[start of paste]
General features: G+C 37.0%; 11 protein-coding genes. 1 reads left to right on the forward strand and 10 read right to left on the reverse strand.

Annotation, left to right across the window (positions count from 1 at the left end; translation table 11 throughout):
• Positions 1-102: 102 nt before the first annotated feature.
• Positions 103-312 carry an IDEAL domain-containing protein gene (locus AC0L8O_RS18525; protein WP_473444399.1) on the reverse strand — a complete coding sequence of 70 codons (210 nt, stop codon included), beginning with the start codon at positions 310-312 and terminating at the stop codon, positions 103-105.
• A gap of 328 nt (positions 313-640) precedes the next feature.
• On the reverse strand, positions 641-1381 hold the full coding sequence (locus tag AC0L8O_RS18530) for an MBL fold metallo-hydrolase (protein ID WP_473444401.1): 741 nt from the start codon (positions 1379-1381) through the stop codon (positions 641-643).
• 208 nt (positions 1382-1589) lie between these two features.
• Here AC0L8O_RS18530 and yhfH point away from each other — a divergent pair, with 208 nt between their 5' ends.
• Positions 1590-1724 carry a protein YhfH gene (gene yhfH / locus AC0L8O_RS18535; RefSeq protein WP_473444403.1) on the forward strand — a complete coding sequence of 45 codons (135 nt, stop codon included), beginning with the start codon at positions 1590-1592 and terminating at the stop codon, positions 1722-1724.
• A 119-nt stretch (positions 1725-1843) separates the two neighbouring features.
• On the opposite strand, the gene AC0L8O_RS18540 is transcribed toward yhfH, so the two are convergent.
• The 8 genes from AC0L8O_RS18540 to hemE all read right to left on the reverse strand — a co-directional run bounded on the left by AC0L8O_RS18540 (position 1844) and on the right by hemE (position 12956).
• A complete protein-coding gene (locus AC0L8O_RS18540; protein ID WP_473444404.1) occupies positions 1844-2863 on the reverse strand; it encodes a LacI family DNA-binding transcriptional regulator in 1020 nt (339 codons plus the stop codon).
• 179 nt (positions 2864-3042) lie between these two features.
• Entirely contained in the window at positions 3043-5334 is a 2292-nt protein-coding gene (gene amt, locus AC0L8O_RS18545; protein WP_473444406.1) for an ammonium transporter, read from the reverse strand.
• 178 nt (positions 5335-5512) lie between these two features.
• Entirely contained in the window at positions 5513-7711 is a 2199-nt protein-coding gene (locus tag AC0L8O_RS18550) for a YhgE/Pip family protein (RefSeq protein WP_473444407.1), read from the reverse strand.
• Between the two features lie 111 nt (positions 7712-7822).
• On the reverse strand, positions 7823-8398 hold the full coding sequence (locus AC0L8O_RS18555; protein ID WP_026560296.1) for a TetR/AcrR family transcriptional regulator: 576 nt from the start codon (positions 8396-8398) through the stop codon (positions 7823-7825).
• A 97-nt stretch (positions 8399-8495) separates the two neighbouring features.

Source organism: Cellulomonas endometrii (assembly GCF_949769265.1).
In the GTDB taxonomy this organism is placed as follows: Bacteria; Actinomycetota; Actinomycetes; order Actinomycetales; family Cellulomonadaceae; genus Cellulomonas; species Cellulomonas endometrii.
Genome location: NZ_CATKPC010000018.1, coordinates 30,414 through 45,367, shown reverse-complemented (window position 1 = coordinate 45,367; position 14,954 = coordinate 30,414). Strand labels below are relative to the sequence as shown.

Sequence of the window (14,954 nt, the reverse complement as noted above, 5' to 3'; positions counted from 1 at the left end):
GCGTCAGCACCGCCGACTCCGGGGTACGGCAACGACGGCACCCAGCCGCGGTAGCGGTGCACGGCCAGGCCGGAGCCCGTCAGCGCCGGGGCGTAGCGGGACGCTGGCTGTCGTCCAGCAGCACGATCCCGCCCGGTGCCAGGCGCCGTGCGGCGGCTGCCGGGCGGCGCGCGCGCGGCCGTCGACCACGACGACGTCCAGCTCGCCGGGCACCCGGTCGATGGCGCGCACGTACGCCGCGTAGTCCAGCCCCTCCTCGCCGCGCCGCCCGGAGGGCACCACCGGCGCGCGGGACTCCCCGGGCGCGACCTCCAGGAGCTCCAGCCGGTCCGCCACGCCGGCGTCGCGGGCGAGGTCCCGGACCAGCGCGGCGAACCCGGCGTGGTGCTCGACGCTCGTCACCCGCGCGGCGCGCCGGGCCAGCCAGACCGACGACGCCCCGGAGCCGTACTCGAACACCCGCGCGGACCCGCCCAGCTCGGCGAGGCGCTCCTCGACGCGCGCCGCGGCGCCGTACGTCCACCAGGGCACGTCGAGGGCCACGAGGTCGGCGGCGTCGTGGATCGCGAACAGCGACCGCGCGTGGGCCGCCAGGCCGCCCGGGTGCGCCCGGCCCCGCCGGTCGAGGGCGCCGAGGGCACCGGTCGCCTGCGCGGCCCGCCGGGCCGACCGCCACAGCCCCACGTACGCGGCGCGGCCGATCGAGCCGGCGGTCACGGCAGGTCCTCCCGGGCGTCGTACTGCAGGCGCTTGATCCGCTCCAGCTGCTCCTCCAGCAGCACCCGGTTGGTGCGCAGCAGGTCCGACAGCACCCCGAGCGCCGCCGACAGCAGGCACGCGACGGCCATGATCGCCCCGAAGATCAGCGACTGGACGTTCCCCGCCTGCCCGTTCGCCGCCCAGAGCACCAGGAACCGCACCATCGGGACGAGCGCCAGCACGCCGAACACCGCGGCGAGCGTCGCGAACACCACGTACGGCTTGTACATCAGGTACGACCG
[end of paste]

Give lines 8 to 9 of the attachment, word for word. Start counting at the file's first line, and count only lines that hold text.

• Here AC0L8O_RS18530 and yhfH point away from each other — a divergent pair, with 208 nt between their 5' ends.
• Positions 1590-1724 carry a protein YhfH gene (gene yhfH / locus AC0L8O_RS18535; RefSeq protein WP_473444403.1) on the forward strand — a complete coding sequence of 45 codons (135 nt, stop codon included), beginning with the start codon at positions 1590-1592 and terminating at the stop codon, positions 1722-1724.